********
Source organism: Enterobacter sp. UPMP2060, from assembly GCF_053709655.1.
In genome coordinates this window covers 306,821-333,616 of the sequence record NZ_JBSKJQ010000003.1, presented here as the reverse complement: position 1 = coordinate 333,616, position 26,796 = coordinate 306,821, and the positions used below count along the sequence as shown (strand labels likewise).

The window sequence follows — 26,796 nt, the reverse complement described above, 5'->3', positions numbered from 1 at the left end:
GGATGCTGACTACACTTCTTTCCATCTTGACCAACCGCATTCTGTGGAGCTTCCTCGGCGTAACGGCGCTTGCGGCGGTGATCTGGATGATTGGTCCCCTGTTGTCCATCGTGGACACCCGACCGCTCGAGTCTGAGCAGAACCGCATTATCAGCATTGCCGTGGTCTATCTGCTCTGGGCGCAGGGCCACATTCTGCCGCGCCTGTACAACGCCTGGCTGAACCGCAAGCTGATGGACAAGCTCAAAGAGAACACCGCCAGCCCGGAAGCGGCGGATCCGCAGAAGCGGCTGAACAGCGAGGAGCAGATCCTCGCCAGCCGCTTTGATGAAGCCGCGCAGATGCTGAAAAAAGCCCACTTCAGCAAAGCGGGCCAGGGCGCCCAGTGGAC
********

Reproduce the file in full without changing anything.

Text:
Source organism: Enterobacter sp. UPMP2060, from assembly GCF_053709655.1.
In genome coordinates this window covers 306,821-333,616 of the sequence record NZ_JBSKJQ010000003.1, presented here as the reverse complement: position 1 = coordinate 333,616, position 26,796 = coordinate 306,821, and the positions used below count along the sequence as shown (strand labels likewise).

The window sequence follows — 26,796 nt, the reverse complement described above, 5'->3', positions numbered from 1 at the left end:
GGATGCTGACTACACTTCTTTCCATCTTGACCAACCGCATTCTGTGGAGCTTCCTCGGCGTAACGGCGCTTGCGGCGGTGATCTGGATGATTGGTCCCCTGTTGTCCATCGTGGACACCCGACCGCTCGAGTCTGAGCAGAACCGCATTATCAGCATTGCCGTGGTCTATCTGCTCTGGGCGCAGGGCCACATTCTGCCGCGCCTGTACAACGCCTGGCTGAACCGCAAGCTGATGGACAAGCTCAAAGAGAACACCGCCAGCCCGGAAGCGGCGGATCCGCAGAAGCGGCTGAACAGCGAGGAGCAGATCCTCGCCAGCCGCTTTGATGAAGCCGCGCAGATGCTGAAAAAAGCCCACTTCAGCAAAGCGGGCCAGGGCGCCCAGTGGAC